A blog post by Fatih Ozturk.

At UrbanStat, before we start modeling, we review the initial data extensively. We believe preprocessing is one of the most important steps of machine learning modeling. Data sets we receive from our clients are usually sourced through multiple systems, and to be able to start modeling we usually need to join all these different data sets together.

There is no silver bullet in this process, however we will mention most important steps in our risk scoring algorithm:

1 – Check Operations:

  • Drop Duplicates: When we receive the training data sets we usually see duplicate records. For example, in insurance companies, when there is an endorsement or update for a policy it’s possible for them to send policy information both before the change and after the change to database and this can result in multiple same rows in time.

For python users it’s really easy to drop duplicated rows in a dataframe.

Example code:

dataframe = dataframe.drop_duplicates()

  • Drop Irrelevant Parts: When you get your datasets from sources, according to your modeling purpose, you should check if data has completely irrelevant parts in it. For example, if your purpose is predicting claim probability of a 1-year long policy and got your datasets from an insurance company, you might find some policies having 3 years lifetime. So, in order to have a self-consistent modeling project you have to discard those policies having a life time different than 1 year.

Example code:

dataframe = dataframe[dataframe[‘Policy_Duration’]== 1]

  • Have Consistent Columns: For numerical columns, make sure that values of them are in same range. You can have a look at statistical values of these columns to catch unexpected trends or check histogram plot to see whether there is a strange spike / outlier/ bin in the plot. For example, the data provided by the client had ‘Year_Built’ column in it and it tells the time when the building was built. The column was obviously numeric and the values were like 1979, 1992 and so on.  By checking statistics of that feature we realized that there are some entries like ‘83’,’75’ in a considerable amounts. We had to fix that column since predictive models would take value of 83 as lower than any other properly-entered years (1965,1972..).

When it comes to categorical columns, especially those having not much unique values, it’s better to check their unique values to see whether columns contain strange words or typos. For example, a column might have both ‘Burglary’ and ‘burglary’ strings and both represents the same treat which is `Burglary`. So, if you don’t make both values same, this situation will probably lower your modeling performance. In order to avoid such simple problem, you can make all values of your categorical columns in lower cases. For other cases, you can also discard spaces or replace them with ‘_’.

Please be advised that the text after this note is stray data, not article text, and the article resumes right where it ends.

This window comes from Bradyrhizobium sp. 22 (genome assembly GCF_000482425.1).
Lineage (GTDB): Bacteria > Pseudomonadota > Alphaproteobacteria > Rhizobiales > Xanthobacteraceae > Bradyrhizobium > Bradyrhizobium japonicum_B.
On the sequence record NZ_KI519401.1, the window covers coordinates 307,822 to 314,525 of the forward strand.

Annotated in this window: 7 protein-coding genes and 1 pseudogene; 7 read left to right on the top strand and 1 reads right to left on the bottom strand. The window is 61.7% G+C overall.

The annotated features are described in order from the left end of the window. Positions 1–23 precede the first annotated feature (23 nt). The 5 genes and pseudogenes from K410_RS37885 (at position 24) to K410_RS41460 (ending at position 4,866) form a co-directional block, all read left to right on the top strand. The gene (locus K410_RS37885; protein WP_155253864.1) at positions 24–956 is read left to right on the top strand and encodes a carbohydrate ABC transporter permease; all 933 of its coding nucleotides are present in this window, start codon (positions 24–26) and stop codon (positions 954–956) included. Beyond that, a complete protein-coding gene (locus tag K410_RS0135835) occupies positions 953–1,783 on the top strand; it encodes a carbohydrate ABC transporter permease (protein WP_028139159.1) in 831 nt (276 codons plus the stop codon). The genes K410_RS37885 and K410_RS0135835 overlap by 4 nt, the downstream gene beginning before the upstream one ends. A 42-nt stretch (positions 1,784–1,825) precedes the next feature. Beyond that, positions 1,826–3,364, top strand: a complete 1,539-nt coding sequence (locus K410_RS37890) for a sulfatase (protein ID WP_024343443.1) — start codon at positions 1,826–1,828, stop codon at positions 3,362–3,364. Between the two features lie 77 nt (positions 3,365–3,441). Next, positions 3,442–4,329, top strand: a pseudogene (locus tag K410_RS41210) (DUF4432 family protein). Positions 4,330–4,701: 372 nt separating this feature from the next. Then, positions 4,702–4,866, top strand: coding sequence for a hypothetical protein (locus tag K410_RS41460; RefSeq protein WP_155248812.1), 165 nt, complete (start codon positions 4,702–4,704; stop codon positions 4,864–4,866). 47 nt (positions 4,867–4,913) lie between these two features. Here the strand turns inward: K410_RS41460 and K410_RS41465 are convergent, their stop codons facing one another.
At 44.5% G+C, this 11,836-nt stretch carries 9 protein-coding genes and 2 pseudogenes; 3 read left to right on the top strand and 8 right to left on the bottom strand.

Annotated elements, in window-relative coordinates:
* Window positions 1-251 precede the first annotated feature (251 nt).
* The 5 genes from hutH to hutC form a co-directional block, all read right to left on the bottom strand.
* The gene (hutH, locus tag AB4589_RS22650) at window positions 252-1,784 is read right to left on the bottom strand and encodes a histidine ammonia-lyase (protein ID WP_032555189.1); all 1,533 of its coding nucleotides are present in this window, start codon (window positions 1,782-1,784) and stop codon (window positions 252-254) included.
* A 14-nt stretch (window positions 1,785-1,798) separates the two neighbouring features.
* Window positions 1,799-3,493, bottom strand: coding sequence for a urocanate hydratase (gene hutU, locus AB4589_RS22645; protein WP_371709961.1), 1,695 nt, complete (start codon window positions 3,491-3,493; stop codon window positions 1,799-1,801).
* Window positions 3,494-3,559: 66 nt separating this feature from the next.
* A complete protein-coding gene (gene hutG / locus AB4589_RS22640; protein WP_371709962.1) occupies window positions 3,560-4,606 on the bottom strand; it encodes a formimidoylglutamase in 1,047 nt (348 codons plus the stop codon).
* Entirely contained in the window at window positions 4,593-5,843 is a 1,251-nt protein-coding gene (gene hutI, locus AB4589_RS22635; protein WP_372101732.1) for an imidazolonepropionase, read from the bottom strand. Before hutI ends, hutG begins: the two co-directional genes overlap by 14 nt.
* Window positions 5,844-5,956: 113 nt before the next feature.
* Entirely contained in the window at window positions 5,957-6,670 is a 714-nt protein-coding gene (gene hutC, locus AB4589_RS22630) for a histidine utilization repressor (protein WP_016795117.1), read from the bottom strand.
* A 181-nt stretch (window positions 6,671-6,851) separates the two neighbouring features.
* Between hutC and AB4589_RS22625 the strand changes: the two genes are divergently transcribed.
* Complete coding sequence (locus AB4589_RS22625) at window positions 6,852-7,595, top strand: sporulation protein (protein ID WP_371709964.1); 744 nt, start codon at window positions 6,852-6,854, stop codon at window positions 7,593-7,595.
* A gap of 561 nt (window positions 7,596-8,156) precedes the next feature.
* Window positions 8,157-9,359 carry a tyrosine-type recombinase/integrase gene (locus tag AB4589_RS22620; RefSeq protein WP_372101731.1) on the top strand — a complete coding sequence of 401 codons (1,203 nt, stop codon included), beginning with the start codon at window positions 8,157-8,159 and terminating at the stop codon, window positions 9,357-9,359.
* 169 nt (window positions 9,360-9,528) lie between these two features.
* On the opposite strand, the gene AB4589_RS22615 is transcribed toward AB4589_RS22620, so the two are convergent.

2- Merging Multiple Datasets:

In real life, it’s uncommon to have one single data set for any objective. For example, most of insurance companies record their customers’ policy, coverage, and claims information separately. So, based on objective of a data analysis or machine learning modeling, you need to be able to merge these files by a unique column exists in each of them. Make sure that you have this key column and can make a proper joining operation.

3- Handling missing values:

Having a missing value-free data set is not always needed in machine learning models. For example if you use decision trees as model, they can handle missing values and leaving them as Null can give better performance time to time. However, for neural nets and logistic regression filling missing values is a must. So, when it comes to filling, you can treat them in two general ways.

  • Categorical columns:
    • If you believe being missing carries a meaningful value for a feature, then you can simply fill missing values with ‘missing’ string or anything fancy you want. Otherwise, you can fill with most frequent value in that column.
  • Numerical columns:
    • Fill with mean, median values of that column.
    • Fill with a value which is out of range of that column. (like 999999, -999999, 0)
    • Try to predict missing values by treating that column as target in a regression model.

There can be some important columns requiring more attention rather than just filling zeros and means. So, you need to be more careful as handling them. To make this clear, let me give you another example. As UrbanStat we experience missing values in Latitude and Longitude columns of client’s policy data sets. Those features are quite important for us because we join external risk data sets by these columns. When we find missing values in those columns, data is geocoded with their Address information by our data team and filled with correct Longitude and Latitude information.

Underlying reason for your validation failure or under-fitting model performance could be not cleaning your data set enough. These simple data cleaning steps could help you outperform your competitors.

To learn more and quickly leverage what we’ve already successfully deployed for our carrier partners contact us at [email protected].